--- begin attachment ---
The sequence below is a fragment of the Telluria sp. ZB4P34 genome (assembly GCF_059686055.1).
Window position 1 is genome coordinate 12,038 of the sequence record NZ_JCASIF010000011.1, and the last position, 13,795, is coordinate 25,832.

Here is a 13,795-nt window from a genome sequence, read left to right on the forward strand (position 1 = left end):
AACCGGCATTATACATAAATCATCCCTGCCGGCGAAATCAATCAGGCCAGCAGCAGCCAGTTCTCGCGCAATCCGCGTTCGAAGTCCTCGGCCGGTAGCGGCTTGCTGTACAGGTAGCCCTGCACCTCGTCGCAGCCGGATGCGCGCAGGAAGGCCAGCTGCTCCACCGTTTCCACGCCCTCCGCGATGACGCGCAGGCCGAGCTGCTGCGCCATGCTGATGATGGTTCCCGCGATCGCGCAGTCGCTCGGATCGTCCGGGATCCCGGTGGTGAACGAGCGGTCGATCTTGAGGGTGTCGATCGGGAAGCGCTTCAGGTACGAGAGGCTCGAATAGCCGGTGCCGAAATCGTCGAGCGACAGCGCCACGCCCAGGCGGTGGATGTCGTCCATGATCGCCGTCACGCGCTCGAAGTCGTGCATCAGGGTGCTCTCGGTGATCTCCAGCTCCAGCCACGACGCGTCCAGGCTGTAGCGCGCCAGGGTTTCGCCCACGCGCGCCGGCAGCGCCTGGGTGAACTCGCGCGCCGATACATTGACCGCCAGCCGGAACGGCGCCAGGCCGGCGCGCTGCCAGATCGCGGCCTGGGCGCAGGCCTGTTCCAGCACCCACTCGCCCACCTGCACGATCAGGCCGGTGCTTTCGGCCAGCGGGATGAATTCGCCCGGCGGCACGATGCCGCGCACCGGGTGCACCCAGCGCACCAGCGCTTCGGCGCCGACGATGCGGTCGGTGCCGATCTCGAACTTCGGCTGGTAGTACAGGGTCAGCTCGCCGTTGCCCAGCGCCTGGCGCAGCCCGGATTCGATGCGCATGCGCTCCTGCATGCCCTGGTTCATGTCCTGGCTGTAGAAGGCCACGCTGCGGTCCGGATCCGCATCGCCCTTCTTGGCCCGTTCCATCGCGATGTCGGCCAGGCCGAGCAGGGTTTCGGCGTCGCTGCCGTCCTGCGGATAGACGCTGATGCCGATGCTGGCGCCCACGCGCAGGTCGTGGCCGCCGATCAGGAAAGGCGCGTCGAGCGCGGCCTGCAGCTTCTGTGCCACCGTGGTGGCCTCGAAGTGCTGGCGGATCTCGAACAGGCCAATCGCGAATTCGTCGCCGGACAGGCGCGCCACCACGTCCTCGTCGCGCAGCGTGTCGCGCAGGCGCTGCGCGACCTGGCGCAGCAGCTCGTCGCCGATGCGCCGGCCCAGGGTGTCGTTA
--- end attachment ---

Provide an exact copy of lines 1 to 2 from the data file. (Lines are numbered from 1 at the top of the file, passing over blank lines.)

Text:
The sequence below is a fragment of the Telluria sp. ZB4P34 genome (assembly GCF_059686055.1).
Window position 1 is genome coordinate 12,038 of the sequence record NZ_JCASIF010000011.1, and the last position, 13,795, is coordinate 25,832.